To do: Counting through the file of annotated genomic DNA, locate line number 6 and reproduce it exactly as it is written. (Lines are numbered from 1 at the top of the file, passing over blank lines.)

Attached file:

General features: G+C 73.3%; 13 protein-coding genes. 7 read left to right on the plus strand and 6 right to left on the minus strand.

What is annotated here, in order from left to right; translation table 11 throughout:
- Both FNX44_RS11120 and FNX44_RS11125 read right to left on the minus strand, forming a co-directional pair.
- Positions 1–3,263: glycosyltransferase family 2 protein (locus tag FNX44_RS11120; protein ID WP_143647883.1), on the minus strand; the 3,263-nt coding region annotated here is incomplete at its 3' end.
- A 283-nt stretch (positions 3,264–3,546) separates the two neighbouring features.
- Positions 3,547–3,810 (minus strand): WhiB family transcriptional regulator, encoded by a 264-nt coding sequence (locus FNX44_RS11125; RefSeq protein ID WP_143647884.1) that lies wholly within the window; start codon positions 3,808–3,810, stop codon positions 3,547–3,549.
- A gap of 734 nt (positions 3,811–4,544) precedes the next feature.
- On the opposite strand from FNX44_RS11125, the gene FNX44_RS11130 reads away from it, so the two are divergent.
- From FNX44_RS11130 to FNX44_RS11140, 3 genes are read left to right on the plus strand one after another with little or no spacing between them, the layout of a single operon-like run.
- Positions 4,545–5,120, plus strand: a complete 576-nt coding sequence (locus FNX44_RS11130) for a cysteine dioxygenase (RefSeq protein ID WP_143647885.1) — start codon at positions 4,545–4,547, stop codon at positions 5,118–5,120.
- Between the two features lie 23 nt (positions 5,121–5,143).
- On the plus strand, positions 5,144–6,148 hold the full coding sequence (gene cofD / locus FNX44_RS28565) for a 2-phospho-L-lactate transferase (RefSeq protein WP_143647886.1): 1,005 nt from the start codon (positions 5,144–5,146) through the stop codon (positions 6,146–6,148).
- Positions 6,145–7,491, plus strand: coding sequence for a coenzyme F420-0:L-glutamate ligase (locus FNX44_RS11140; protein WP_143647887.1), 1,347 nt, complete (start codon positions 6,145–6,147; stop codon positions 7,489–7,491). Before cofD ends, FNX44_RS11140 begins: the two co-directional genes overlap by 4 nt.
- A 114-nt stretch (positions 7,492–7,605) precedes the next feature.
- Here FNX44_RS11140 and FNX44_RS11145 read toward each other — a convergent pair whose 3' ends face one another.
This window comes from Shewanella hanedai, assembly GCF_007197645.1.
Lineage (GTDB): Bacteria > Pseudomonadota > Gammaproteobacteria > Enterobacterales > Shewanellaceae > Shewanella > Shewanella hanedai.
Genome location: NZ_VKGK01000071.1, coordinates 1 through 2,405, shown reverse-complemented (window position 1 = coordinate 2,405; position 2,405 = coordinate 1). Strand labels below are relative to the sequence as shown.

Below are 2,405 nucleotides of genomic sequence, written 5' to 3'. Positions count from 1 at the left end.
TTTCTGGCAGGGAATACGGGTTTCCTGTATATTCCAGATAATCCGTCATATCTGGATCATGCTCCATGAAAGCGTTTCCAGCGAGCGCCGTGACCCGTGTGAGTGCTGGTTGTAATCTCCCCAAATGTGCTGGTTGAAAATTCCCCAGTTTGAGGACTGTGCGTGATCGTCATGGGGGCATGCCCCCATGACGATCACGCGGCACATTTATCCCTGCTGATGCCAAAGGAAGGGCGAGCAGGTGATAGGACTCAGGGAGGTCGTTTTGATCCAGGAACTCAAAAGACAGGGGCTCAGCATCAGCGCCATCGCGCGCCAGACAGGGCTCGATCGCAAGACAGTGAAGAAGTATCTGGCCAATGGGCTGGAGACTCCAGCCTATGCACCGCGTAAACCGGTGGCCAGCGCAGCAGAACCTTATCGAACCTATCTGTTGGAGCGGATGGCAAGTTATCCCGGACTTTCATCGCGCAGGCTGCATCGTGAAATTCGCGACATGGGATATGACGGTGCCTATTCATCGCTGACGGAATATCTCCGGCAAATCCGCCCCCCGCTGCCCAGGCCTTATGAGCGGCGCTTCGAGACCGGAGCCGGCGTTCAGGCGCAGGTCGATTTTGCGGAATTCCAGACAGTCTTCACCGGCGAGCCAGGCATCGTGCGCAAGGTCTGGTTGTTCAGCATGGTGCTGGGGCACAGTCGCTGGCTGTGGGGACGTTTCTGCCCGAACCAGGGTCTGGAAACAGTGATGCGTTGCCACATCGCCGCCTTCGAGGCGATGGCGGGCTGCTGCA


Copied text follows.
- Positions 3,547–3,810 (minus strand): WhiB family transcriptional regulator, encoded by a 264-nt coding sequence (locus FNX44_RS11125; RefSeq protein ID WP_143647884.1) that lies wholly within the window; start codon positions 3,808–3,810, stop codon positions 3,547–3,549.